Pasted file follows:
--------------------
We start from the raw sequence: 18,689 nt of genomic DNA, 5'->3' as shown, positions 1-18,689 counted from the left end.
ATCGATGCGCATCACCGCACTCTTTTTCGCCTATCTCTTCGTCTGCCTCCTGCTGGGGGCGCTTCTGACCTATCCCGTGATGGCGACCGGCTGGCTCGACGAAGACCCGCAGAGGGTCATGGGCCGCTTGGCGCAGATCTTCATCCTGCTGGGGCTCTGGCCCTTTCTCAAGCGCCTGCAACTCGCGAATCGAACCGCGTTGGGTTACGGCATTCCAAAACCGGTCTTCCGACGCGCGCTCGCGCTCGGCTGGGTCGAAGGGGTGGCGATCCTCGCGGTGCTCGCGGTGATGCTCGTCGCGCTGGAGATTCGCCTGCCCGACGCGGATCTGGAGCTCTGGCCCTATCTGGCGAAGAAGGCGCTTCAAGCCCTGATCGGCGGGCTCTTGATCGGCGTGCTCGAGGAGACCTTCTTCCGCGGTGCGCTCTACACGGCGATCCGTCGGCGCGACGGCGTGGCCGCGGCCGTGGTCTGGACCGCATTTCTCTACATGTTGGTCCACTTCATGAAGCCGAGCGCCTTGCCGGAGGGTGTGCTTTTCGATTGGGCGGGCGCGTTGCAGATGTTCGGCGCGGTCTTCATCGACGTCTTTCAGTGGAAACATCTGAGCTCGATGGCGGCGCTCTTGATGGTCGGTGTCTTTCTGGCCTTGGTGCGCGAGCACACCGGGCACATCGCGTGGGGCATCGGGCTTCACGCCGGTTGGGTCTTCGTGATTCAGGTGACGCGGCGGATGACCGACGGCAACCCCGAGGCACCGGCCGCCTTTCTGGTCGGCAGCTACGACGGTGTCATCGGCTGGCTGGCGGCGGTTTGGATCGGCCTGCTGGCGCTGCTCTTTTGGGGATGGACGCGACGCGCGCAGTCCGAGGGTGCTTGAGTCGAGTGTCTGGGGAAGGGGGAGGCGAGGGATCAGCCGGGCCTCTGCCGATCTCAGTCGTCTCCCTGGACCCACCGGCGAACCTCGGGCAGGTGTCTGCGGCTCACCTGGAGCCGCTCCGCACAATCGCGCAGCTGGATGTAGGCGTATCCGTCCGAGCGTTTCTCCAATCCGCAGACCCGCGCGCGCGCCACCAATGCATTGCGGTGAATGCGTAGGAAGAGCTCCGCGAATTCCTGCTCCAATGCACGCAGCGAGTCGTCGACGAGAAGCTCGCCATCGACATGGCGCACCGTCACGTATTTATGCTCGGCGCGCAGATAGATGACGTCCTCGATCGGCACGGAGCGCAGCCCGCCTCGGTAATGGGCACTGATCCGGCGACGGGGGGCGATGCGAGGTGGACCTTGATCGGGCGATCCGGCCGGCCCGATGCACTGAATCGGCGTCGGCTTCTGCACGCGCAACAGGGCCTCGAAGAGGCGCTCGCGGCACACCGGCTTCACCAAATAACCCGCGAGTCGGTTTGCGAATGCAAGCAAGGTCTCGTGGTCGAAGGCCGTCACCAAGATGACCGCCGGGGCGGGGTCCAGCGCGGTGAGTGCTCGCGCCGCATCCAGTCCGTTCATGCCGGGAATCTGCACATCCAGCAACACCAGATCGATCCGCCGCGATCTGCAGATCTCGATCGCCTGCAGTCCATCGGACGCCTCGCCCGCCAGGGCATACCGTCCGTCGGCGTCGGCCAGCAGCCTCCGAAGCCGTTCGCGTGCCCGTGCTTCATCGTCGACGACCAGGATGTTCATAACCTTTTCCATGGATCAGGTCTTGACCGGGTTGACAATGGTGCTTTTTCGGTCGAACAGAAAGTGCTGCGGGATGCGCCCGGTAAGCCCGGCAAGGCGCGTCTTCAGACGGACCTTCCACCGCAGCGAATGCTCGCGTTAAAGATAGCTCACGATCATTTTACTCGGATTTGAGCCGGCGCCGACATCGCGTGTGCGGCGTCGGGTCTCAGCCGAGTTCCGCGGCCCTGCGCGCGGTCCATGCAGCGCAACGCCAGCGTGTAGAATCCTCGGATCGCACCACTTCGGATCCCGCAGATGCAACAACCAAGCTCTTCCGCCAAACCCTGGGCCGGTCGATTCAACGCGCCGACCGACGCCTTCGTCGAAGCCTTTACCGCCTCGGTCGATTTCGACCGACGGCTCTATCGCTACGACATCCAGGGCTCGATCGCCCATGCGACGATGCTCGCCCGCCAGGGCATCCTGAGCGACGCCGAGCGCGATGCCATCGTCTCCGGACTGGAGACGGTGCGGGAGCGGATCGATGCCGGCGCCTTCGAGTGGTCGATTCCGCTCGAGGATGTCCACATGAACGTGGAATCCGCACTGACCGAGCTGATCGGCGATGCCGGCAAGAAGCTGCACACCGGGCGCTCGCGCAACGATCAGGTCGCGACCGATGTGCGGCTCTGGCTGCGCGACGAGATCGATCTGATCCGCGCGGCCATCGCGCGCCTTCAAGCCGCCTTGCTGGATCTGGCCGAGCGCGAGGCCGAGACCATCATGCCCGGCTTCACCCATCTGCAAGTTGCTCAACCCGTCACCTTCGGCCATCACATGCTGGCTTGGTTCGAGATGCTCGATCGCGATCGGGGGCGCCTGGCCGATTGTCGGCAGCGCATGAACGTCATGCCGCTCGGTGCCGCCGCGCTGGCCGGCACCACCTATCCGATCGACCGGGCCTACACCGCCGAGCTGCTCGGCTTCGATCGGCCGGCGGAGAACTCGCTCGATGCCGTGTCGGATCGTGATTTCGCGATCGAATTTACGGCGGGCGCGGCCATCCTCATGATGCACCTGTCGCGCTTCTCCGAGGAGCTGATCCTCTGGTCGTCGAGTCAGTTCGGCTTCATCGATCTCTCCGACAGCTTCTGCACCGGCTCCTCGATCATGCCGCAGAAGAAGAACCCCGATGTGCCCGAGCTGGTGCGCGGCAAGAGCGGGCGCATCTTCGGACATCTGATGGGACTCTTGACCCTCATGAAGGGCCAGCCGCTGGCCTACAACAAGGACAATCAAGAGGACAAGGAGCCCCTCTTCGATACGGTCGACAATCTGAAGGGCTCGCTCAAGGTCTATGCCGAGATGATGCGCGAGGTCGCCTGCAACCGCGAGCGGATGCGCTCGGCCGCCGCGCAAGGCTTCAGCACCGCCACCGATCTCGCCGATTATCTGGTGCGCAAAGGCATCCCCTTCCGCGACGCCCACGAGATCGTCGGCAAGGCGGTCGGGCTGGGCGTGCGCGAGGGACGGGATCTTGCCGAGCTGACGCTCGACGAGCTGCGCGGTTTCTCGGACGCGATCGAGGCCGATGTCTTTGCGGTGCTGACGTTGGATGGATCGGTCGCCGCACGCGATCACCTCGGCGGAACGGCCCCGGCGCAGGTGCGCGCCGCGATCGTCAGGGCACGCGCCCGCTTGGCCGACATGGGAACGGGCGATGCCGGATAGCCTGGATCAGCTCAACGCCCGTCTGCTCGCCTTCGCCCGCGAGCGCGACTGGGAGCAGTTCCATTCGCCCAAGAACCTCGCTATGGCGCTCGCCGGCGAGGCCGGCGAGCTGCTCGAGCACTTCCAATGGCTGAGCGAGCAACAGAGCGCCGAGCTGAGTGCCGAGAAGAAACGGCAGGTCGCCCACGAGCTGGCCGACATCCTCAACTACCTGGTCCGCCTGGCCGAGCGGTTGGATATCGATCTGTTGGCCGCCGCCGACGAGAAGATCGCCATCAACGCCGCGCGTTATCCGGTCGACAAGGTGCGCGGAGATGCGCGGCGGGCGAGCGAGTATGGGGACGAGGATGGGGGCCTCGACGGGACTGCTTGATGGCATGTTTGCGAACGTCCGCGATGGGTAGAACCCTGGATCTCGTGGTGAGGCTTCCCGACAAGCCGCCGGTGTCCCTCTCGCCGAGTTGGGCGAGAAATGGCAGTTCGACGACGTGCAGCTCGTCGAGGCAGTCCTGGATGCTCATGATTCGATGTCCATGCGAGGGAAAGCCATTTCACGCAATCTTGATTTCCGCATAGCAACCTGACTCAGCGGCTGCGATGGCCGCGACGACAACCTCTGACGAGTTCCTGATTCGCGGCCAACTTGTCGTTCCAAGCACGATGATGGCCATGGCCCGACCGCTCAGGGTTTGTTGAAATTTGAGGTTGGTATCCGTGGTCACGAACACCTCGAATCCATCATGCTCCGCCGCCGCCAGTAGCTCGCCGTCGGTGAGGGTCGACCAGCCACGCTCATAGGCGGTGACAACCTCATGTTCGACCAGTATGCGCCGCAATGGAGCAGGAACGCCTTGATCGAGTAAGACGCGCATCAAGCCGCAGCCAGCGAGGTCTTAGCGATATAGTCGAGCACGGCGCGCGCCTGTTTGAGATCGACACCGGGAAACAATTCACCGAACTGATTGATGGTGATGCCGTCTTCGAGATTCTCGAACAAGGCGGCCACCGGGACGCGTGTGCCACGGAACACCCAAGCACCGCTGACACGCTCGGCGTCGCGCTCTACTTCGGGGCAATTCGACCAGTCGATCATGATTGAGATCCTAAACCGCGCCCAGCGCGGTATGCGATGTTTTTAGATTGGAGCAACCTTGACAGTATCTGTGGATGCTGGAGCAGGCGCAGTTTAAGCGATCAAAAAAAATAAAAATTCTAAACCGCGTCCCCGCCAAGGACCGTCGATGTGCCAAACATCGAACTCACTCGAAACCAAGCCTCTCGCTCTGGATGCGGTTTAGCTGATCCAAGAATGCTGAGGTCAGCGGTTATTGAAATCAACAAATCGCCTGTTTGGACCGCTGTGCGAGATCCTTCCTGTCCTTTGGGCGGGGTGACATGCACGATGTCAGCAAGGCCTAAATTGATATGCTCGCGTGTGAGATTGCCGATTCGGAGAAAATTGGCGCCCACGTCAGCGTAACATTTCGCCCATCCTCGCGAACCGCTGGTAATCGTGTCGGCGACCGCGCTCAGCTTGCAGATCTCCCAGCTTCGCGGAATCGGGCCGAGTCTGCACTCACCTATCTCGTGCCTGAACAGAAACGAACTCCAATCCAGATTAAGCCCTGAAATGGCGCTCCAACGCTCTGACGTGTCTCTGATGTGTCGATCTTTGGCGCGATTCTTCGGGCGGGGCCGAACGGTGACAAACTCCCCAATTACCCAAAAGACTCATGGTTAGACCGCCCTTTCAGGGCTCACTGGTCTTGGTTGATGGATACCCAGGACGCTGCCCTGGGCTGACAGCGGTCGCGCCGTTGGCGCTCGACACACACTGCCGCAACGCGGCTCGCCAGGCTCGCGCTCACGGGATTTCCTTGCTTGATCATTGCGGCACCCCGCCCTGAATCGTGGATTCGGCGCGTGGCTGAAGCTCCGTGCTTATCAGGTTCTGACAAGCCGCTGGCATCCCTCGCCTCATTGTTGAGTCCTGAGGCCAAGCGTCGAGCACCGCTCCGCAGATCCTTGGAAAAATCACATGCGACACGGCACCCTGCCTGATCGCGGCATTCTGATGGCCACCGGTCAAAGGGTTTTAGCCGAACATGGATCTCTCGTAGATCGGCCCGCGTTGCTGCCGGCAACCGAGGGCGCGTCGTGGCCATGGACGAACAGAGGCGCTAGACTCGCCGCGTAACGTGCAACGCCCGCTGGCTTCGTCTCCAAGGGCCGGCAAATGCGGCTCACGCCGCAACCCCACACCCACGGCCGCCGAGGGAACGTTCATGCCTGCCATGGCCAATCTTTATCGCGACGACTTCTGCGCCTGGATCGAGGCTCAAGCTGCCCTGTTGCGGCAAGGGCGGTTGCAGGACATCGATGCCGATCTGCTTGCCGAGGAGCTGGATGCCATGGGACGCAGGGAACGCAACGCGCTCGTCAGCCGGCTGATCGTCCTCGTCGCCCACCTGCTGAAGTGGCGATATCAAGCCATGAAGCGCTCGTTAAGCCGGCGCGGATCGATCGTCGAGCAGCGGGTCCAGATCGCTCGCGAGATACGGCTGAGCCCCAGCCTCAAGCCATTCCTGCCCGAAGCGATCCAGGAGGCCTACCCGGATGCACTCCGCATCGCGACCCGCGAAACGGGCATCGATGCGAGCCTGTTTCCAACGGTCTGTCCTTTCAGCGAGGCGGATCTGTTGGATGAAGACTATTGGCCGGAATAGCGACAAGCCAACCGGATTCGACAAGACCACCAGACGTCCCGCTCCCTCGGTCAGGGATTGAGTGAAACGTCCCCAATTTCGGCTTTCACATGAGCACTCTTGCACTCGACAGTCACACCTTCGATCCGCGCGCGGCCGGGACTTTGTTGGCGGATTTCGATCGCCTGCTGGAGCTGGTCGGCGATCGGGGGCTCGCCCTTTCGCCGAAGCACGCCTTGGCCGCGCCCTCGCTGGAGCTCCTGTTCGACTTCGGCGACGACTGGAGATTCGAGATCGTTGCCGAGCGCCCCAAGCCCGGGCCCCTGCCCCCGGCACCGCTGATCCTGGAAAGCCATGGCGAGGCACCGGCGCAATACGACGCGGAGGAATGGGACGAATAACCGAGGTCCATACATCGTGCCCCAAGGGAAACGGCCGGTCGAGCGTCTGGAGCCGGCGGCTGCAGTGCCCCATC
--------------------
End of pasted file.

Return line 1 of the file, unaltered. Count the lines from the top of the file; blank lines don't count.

We start from the raw sequence: 18,689 nt of genomic DNA, 5'->3' as shown, positions 1-18,689 counted from the left end.